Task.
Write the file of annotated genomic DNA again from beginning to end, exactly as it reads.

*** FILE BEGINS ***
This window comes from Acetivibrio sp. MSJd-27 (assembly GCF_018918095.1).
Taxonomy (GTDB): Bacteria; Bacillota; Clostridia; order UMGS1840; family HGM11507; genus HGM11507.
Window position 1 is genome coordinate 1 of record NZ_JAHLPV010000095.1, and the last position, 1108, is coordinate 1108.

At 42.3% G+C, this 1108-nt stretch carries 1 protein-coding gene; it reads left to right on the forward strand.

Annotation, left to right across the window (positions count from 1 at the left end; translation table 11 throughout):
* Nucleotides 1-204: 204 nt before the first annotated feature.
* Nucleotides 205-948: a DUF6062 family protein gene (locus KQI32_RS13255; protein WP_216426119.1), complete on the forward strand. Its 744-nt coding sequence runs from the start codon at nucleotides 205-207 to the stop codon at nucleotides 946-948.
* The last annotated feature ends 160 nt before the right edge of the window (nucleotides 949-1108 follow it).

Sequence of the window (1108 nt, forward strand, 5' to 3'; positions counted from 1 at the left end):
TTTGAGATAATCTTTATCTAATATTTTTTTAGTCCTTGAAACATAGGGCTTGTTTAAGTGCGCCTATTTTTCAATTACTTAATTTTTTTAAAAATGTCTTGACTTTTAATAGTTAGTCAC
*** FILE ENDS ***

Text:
This window comes from Acetivibrio sp. MSJd-27 (assembly GCF_018918095.1).
Taxonomy (GTDB): Bacteria; Bacillota; Clostridia; order UMGS1840; family HGM11507; genus HGM11507.
Window position 1 is genome coordinate 1 of record NZ_JAHLPV010000095.1, and the last position, 1108, is coordinate 1108.

At 42.3% G+C, this 1108-nt stretch carries 1 protein-coding gene; it reads left to right on the forward strand.

Annotation, left to right across the window (positions count from 1 at the left end; translation table 11 throughout):
* Nucleotides 1-204: 204 nt before the first annotated feature.
* Nucleotides 205-948: a DUF6062 family protein gene (locus KQI32_RS13255; protein WP_216426119.1), complete on the forward strand. Its 744-nt coding sequence runs from the start codon at nucleotides 205-207 to the stop codon at nucleotides 946-948.
* The last annotated feature ends 160 nt before the right edge of the window (nucleotides 949-1108 follow it).

Sequence of the window (1108 nt, forward strand, 5' to 3'; positions counted from 1 at the left end):
TTTGAGATAATCTTTATCTAATATTTTTTTAGTCCTTGAAACATAGGGCTTGTTTAAGTGCGCCTATTTTTCAATTACTTAATTTTTTTAAAAATGTCTTGACTTTTAATAGTTAGTCAC